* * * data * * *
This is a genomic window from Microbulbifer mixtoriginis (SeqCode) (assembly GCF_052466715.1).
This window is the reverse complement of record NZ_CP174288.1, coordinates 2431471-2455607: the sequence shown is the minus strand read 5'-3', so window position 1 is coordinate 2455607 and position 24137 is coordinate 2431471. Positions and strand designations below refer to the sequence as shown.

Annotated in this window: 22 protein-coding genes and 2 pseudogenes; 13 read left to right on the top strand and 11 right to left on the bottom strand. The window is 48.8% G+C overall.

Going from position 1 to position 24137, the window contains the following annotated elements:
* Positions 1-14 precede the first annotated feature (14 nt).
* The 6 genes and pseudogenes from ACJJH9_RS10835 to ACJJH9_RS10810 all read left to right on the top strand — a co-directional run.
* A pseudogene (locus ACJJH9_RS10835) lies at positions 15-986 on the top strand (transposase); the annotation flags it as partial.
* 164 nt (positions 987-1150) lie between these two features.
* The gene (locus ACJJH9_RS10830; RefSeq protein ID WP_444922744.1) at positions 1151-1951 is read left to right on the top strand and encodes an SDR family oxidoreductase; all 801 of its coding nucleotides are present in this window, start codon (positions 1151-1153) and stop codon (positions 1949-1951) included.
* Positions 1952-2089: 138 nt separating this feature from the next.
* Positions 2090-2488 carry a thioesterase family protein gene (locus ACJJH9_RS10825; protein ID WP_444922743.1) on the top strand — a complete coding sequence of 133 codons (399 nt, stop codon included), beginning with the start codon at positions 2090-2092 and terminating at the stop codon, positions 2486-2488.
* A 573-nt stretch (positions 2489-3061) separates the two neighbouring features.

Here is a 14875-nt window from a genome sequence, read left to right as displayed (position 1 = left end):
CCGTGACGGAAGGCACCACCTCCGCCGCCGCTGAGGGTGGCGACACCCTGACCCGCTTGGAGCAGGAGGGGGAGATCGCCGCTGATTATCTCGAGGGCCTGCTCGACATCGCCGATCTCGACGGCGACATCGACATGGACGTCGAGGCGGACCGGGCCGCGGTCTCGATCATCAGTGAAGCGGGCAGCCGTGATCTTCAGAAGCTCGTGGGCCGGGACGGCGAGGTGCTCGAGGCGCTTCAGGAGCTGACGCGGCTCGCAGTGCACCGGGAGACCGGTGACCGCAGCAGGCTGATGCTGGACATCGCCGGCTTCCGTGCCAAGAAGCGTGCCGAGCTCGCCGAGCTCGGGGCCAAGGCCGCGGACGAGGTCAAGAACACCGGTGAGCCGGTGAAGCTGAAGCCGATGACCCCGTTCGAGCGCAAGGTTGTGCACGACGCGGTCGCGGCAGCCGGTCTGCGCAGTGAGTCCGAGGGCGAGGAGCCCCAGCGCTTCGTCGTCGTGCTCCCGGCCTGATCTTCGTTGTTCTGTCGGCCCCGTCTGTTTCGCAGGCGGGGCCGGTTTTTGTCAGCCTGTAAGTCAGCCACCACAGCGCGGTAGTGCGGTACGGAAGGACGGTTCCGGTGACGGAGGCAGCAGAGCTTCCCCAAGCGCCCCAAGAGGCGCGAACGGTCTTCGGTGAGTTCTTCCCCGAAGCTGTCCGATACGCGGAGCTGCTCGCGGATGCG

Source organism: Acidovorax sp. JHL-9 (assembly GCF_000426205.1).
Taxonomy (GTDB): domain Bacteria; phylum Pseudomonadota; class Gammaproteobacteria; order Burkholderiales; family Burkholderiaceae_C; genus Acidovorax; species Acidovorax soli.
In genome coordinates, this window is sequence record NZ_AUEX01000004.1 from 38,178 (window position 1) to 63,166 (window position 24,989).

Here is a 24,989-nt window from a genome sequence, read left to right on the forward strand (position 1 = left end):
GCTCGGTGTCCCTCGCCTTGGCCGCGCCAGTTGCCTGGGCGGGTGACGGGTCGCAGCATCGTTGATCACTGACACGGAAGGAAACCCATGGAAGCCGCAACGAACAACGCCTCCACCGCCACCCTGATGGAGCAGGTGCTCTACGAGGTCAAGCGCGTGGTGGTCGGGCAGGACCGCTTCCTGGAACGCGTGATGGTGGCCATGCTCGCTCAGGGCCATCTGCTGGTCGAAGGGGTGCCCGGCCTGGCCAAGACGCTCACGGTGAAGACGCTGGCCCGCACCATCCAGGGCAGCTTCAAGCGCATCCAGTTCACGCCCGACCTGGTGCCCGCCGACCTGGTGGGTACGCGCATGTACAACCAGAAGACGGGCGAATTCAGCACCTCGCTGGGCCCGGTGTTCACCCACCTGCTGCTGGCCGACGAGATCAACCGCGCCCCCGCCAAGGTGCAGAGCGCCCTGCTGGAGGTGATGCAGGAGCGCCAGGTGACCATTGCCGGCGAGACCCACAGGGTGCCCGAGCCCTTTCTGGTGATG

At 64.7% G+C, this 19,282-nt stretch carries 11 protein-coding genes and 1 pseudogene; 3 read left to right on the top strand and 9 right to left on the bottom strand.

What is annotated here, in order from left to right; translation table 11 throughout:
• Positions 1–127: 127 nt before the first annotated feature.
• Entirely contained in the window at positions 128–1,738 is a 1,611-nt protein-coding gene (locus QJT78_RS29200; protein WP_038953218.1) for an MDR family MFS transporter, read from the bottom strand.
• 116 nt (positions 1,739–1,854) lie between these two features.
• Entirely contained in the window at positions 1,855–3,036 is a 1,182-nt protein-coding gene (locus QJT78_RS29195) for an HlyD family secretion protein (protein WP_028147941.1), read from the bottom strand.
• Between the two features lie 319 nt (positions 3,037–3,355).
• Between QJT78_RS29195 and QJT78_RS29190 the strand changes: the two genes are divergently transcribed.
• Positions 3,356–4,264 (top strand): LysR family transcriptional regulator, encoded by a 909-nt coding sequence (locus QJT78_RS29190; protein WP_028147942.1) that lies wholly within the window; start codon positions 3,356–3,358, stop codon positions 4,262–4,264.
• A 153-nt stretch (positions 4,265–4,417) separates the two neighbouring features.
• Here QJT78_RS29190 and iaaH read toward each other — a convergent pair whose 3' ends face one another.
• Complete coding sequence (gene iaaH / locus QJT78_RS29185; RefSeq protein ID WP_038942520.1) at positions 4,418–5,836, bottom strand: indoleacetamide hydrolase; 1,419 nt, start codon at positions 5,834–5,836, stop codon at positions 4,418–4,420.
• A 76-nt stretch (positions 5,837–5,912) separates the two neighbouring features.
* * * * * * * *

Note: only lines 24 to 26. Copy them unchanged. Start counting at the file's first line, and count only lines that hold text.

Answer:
• 116 nt (positions 1,739–1,854) lie between these two features.
• Entirely contained in the window at positions 1,855–3,036 is a 1,182-nt protein-coding gene (locus QJT78_RS29195) for an HlyD family secretion protein (protein WP_028147941.1), read from the bottom strand.
• Between the two features lie 319 nt (positions 3,037–3,355).